On April 9, 1987, the Army Chief of Staff established a separate branch for SF officers (18A).

Previously, in June 1983, the military had authorized a Special Forces tab for SF troops to be worn on the left shoulder. Then, on October 1, 1984, the Army established a separate career management field (CMF 18) for SF enlisted men and the Special Forces Warrant Officer career field (180A) soon followed.

Despite the various changes after Vietnam, the fundamental element — the SF ODA — remained mostly unchanged. The only position to change on a team was that of the executive officer, which was no longer filled by an LT, but by an SF Warrant Officer with years of detachment experience.

The Army’s premier Unconventional Warfare element, SF traces its roots from the elite Army formations of WWII and the Office of Strategic Services (OSS). The OSS was formed in WWII to collect intelligence and conduct operations behind enemy lines. After the war, individuals like Colonel Aaron Bank, a former OSS operative, Colonel Wendell Fertig and Colonel Russell Volckmann used their wartime experience to formulate the doctrine of Unconventional Warfare that became the cornerstone of SF — both Volckmann and Fertig had fought guerilla campaigns against the Japanese in the Philippines.

Within the Army’s official lineage and honors, the SF groups are linked to the regiments of the First Special Service Force, an elite combined Canadian-American unit that fought in the Aleutians, Italy, and southern France.

Special Forces have an interesting tightrope they need to traverse while deployed. As special operations units, Special Forces aren’t necessarily under the command authority of the ground commanders in the country they are deployed. Instead, while in theater, SF units may report directly to a geographic combatant command, USSOCOM, or other command authorities.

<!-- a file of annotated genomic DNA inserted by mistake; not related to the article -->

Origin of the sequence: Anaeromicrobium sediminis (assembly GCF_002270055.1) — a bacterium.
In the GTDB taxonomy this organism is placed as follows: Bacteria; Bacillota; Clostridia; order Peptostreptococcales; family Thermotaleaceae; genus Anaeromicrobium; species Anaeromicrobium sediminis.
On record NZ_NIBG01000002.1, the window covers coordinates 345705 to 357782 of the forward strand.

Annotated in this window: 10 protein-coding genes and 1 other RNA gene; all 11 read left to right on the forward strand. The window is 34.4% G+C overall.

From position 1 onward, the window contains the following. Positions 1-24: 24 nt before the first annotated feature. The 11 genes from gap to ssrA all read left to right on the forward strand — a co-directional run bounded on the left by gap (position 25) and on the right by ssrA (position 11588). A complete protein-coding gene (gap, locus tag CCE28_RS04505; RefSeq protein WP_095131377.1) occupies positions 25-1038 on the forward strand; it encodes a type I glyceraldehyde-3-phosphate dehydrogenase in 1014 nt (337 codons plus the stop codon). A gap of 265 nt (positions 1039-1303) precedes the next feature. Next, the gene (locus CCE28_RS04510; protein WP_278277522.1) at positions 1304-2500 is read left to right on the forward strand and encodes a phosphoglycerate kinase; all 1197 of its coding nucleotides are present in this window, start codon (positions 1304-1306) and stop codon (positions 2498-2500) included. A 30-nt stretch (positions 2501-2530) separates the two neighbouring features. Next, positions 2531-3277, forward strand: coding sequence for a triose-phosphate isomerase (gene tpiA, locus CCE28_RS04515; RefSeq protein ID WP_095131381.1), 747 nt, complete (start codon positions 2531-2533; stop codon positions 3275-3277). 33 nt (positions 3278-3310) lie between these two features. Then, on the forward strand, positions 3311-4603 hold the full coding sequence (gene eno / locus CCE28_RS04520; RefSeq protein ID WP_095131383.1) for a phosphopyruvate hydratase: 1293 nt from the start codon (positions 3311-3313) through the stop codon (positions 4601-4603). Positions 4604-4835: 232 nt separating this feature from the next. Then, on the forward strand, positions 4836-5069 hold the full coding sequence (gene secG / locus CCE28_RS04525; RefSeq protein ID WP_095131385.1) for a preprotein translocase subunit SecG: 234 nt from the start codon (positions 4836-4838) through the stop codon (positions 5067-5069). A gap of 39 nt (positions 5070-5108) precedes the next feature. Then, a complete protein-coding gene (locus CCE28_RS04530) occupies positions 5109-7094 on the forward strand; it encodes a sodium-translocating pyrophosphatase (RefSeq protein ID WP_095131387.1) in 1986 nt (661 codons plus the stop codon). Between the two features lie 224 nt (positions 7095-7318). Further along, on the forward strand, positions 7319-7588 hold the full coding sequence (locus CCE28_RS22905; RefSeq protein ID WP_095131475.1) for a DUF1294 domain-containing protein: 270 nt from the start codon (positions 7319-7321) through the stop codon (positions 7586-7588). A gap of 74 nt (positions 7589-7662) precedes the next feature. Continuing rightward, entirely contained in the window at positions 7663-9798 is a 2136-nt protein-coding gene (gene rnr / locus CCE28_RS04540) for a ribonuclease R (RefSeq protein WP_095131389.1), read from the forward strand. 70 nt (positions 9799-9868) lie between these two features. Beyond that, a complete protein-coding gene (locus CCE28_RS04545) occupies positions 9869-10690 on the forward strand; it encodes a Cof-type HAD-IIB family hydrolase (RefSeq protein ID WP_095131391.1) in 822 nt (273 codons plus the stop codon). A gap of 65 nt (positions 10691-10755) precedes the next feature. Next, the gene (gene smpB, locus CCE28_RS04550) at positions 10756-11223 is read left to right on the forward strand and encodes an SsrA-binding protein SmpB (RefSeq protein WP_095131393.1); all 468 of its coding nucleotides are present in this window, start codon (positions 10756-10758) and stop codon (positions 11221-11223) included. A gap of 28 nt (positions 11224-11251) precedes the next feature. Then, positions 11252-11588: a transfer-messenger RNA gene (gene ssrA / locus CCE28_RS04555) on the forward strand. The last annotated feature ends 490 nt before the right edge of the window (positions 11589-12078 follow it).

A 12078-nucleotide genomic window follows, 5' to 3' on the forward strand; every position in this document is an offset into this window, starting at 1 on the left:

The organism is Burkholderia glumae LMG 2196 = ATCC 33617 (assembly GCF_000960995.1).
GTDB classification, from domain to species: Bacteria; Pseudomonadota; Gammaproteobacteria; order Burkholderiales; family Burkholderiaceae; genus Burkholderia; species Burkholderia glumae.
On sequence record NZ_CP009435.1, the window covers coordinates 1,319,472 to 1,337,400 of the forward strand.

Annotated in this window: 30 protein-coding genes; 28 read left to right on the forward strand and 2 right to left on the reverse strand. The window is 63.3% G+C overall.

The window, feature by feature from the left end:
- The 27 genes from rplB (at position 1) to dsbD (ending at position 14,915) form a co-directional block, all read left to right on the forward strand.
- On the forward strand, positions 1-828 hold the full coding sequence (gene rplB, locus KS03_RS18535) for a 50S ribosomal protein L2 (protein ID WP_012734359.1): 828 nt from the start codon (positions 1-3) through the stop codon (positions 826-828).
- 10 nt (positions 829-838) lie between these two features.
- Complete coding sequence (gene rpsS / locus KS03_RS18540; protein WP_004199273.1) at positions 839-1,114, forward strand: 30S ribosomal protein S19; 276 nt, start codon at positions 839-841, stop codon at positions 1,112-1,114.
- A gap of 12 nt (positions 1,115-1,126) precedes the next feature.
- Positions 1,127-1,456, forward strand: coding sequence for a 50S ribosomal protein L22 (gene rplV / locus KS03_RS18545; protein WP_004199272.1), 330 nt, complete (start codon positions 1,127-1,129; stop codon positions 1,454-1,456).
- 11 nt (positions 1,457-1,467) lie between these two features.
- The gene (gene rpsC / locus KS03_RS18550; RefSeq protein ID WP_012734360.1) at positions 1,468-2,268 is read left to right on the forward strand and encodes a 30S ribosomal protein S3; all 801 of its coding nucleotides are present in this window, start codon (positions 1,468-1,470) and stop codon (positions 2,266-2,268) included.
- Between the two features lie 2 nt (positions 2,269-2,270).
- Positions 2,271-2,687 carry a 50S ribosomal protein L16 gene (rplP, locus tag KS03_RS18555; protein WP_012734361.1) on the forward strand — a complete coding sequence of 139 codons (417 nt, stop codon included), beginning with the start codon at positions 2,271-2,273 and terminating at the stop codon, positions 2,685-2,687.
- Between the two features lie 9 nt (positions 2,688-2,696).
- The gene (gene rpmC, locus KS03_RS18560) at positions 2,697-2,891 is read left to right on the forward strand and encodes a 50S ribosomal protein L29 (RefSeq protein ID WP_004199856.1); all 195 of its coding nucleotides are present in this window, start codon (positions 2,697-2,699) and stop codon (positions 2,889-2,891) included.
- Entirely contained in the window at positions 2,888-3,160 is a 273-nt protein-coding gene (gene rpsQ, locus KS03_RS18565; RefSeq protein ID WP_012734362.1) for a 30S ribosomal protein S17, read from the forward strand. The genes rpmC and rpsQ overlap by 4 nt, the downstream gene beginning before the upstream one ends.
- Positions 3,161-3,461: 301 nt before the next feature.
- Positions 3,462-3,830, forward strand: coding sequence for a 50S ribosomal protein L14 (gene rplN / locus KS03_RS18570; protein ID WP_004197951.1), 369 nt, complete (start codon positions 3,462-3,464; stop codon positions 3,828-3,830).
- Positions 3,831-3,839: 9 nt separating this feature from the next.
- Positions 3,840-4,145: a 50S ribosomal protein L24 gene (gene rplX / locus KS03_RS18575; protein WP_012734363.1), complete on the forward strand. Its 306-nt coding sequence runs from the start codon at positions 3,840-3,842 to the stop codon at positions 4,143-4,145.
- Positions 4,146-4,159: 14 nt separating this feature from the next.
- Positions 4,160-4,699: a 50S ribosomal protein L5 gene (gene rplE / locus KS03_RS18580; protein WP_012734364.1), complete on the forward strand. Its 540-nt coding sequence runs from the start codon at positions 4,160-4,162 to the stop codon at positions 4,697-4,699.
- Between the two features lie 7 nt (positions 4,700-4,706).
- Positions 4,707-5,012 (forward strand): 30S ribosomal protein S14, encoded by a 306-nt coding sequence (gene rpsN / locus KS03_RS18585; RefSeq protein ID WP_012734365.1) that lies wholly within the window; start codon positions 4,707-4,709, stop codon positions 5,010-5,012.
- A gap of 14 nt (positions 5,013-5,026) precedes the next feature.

37 years ago, the Special Forces Regiment got its Tab

Read Next: 37 years ago, the Special Forces Regiment got its Tab

In the early 21st century, Special Forces were divided into five active duty (AD) and two Army National Guard (ARNG) Special Forces groups. Each Special Forces Group (SFG) features a specific regional focus. The Special Forces soldiers assigned to those groups receive intensive language and cultural training for countries within their regional area of responsibility (AOR). Thanks to the increased need for Special Forces soldiers for the War on Terror, all Groups — including those of the National Guard (19th and 20th SFGs) — have been deployed outside of their areas of operation (AOs), particularly to Iraq and Afghanistan.

A released report showed Special Forces as the foremost deployed SOF under USSOCOM, with many soldiers, no matter the Group, serving up to 75 percent of their careers overseas, mostly in Iraq and Afghanistan. In recent years this has begun to change with a mandatory 2:1 dwell. Therefore, for every day head-off-pillow, the soldier must be home for two days. While families love the idea, the demand for SF has only increased globally.

Until 2012, SF Groups consisted of three battalions, but since the Department of Defense has authorized the First Special Forces Command to extend its strength by one third, a fourth battalion was activated in each active component group. The fourth battalion selects, prepares, and employs elite Special Forces Operators to advise the leadership of host nations and support the activities of the U.S. government.

Training with host-nation forces has evolved over the years. Although it started with just training small units on basic combat skills its focus has since evolved to building capacity by mentoring host-nation SOF leadership on topics such as command and control, intelligence fusion, joint operations, and sustainment.

Today, SF Groups continue to deploy to support operational requirements around the globe. But when at home station, there is always the opportunity to reflect on the success of those before them and those who have paid the ultimate sacrifice. Many Groups have Memorial Week in honor of the fallen and their families.